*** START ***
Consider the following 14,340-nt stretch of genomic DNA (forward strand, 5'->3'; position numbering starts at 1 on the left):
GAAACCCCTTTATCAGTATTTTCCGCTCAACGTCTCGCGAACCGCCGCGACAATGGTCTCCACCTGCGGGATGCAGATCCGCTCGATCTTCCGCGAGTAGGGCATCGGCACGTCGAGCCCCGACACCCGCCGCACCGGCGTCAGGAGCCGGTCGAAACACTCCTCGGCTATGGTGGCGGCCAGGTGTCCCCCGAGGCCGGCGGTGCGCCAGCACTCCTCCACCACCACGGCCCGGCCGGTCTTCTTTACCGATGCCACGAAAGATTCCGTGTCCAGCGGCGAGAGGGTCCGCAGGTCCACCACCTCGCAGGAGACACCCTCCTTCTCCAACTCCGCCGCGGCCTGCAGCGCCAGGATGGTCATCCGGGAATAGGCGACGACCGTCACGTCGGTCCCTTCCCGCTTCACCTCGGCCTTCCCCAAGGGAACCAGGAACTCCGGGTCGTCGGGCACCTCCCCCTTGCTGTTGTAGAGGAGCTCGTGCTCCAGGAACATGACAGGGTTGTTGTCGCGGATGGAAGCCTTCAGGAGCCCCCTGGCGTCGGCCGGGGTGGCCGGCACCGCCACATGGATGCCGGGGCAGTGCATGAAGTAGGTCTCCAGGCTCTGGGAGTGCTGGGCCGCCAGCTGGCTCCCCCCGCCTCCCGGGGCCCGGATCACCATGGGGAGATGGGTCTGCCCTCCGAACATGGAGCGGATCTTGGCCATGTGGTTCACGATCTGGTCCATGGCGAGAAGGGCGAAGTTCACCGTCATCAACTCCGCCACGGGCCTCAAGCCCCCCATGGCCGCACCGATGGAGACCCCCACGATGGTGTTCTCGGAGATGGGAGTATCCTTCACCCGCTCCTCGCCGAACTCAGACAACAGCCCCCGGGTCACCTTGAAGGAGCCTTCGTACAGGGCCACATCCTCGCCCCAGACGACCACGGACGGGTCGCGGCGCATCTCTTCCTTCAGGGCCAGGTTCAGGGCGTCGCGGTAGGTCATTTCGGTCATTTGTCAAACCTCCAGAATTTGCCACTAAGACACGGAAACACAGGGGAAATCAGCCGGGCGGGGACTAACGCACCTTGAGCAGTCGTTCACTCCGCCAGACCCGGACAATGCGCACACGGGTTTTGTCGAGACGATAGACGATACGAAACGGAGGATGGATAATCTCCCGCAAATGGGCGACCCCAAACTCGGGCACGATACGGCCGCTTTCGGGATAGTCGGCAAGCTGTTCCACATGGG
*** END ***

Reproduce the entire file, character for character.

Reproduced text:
Consider the following 14,340-nt stretch of genomic DNA (forward strand, 5'->3'; position numbering starts at 1 on the left):
GAAACCCCTTTATCAGTATTTTCCGCTCAACGTCTCGCGAACCGCCGCGACAATGGTCTCCACCTGCGGGATGCAGATCCGCTCGATCTTCCGCGAGTAGGGCATCGGCACGTCGAGCCCCGACACCCGCCGCACCGGCGTCAGGAGCCGGTCGAAACACTCCTCGGCTATGGTGGCGGCCAGGTGTCCCCCGAGGCCGGCGGTGCGCCAGCACTCCTCCACCACCACGGCCCGGCCGGTCTTCTTTACCGATGCCACGAAAGATTCCGTGTCCAGCGGCGAGAGGGTCCGCAGGTCCACCACCTCGCAGGAGACACCCTCCTTCTCCAACTCCGCCGCGGCCTGCAGCGCCAGGATGGTCATCCGGGAATAGGCGACGACCGTCACGTCGGTCCCTTCCCGCTTCACCTCGGCCTTCCCCAAGGGAACCAGGAACTCCGGGTCGTCGGGCACCTCCCCCTTGCTGTTGTAGAGGAGCTCGTGCTCCAGGAACATGACAGGGTTGTTGTCGCGGATGGAAGCCTTCAGGAGCCCCCTGGCGTCGGCCGGGGTGGCCGGCACCGCCACATGGATGCCGGGGCAGTGCATGAAGTAGGTCTCCAGGCTCTGGGAGTGCTGGGCCGCCAGCTGGCTCCCCCCGCCTCCCGGGGCCCGGATCACCATGGGGAGATGGGTCTGCCCTCCGAACATGGAGCGGATCTTGGCCATGTGGTTCACGATCTGGTCCATGGCGAGAAGGGCGAAGTTCACCGTCATCAACTCCGCCACGGGCCTCAAGCCCCCCATGGCCGCACCGATGGAGACCCCCACGATGGTGTTCTCGGAGATGGGAGTATCCTTCACCCGCTCCTCGCCGAACTCAGACAACAGCCCCCGGGTCACCTTGAAGGAGCCTTCGTACAGGGCCACATCCTCGCCCCAGACGACCACGGACGGGTCGCGGCGCATCTCTTCCTTCAGGGCCAGGTTCAGGGCGTCGCGGTAGGTCATTTCGGTCATTTGTCAAACCTCCAGAATTTGCCACTAAGACACGGAAACACAGGGGAAATCAGCCGGGCGGGGACTAACGCACCTTGAGCAGTCGTTCACTCCGCCAGACCCGGACAATGCGCACACGGGTTTTGTCGAGACGATAGACGATACGAAACGGAGGATGGATAATCTCCCGCAAATGGGCGACCCCAAACTCGGGCACGATACGGCCGCTTTCGGGATAGTCGGCAAGCTGTTCCACATGGG